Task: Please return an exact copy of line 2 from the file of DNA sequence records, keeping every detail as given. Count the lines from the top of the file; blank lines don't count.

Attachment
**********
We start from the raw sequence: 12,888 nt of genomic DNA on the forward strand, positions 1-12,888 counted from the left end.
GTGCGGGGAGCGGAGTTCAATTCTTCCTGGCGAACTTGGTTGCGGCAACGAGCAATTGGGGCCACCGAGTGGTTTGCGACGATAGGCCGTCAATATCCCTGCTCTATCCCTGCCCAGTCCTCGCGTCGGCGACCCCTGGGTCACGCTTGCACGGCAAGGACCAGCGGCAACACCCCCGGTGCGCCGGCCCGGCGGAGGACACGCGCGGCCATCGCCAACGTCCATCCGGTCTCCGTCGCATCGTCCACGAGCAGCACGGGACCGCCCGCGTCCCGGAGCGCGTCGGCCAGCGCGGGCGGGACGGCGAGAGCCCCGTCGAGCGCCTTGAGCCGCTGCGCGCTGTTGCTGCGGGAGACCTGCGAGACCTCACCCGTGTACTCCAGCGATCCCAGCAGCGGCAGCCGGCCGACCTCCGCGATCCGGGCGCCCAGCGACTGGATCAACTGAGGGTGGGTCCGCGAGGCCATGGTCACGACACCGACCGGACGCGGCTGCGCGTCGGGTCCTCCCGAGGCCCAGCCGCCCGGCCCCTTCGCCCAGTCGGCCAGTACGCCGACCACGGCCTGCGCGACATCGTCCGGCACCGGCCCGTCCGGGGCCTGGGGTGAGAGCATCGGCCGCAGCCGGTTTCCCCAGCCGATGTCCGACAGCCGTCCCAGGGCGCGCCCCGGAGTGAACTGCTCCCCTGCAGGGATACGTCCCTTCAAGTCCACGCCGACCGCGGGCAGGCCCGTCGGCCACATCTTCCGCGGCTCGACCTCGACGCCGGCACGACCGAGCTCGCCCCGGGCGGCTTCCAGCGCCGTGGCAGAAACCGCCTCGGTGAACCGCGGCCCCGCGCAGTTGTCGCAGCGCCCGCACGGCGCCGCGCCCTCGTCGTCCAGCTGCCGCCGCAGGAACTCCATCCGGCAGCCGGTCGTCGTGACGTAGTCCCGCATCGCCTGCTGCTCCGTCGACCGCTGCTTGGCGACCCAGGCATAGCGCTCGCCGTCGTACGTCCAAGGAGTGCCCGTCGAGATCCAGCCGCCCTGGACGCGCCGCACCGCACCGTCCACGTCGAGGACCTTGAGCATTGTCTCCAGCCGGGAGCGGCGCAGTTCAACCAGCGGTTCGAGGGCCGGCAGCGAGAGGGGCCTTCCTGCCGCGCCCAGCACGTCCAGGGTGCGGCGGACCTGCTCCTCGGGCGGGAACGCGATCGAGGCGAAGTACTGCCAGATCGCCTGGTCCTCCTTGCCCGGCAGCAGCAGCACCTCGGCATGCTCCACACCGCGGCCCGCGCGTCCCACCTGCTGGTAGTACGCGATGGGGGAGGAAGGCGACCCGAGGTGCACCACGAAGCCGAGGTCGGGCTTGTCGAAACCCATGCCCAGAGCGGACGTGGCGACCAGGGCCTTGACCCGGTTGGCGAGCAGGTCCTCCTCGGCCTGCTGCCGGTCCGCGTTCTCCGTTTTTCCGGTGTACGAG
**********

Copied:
GTGCGGGGAGCGGAGTTCAATTCTTCCTGGCGAACTTGGTTGCGGCAACGAGCAATTGGGGCCACCGAGTGGTTTGCGACGATAGGCCGTCAATATCCCTGCTCTATCCCTGCCCAGTCCTCGCGTCGGCGACCCCTGGGTCACGCTTGCACGGCAAGGACCAGCGGCAACACCCCCGGTGCGCCGGCCCGGCGGAGGACACGCGCGGCCATCGCCAACGTCCATCCGGTCTCCGTCGCATCGTCCACGAGCAGCACGGGACCGCCCGCGTCCCGGAGCGCGTCGGCCAGCGCGGGCGGGACGGCGAGAGCCCCGTCGAGCGCCTTGAGCCGCTGCGCGCTGTTGCTGCGGGAGACCTGCGAGACCTCACCCGTGTACTCCAGCGATCCCAGCAGCGGCAGCCGGCCGACCTCCGCGATCCGGGCGCCCAGCGACTGGATCAACTGAGGGTGGGTCCGCGAGGCCATGGTCACGACACCGACCGGACGCGGCTGCGCGTCGGGTCCTCCCGAGGCCCAGCCGCCCGGCCCCTTCGCCCAGTCGGCCAGTACGCCGACCACGGCCTGCGCGACATCGTCCGGCACCGGCCCGTCCGGGGCCTGGGGTGAGAGCATCGGCCGCAGCCGGTTTCCCCAGCCGATGTCCGACAGCCGTCCCAGGGCGCGCCCCGGAGTGAACTGCTCCCCTGCAGGGATACGTCCCTTCAAGTCCACGCCGACCGCGGGCAGGCCCGTCGGCCACATCTTCCGCGGCTCGACCTCGACGCCGGCACGACCGAGCTCGCCCCGGGCGGCTTCCAGCGCCGTGGCAGAAACCGCCTCGGTGAACCGCGGCCCCGCGCAGTTGTCGCAGCGCCCGCACGGCGCCGCGCCCTCGTCGTCCAGCTGCCGCCGCAGGAACTCCATCCGGCAGCCGGTCGTCGTGACGTAGTCCCGCATCGCCTGCTGCTCCGTCGACCGCTGCTTGGCGACCCAGGCATAGCGCTCGCCGTCGTACGTCCAAGGAGTGCCCGTCGAGATCCAGCCGCCCTGGACGCGCCGCACCGCACCGTCCACGTCGAGGACCTTGAGCATTGTCTCCAGCCGGGAGCGGCGCAGTTCAACCAGCGGTTCGAGGGCCGGCAGCGAGAGGGGCCTTCCTGCCGCGCCCAGCACGTCCAGGGTGCGGCGGACCTGCTCCTCGGGCGGGAACGCGATCGAGGCGAAGTACTGCCAGATCGCCTGGTCCTCCTTGCCCGGCAGCAGCAGCACCTCGGCATGCTCCACACCGCGGCCCGCGCGTCCCACCTGCTGGTAGTACGCGATGGGGGAGGAAGGCGACCCGAGGTGCACCACGAAGCCGAGGTCGGGCTTGTCGAAACCCATGCCCAGAGCGGACGTGGCGACCAGGGCCTTGACCCGGTTGGCGAGCAGGTCCTCCTCGGCCTGCTGCCGGTCCGCGTTCTCCGTTTTTCCGGTGTACGAG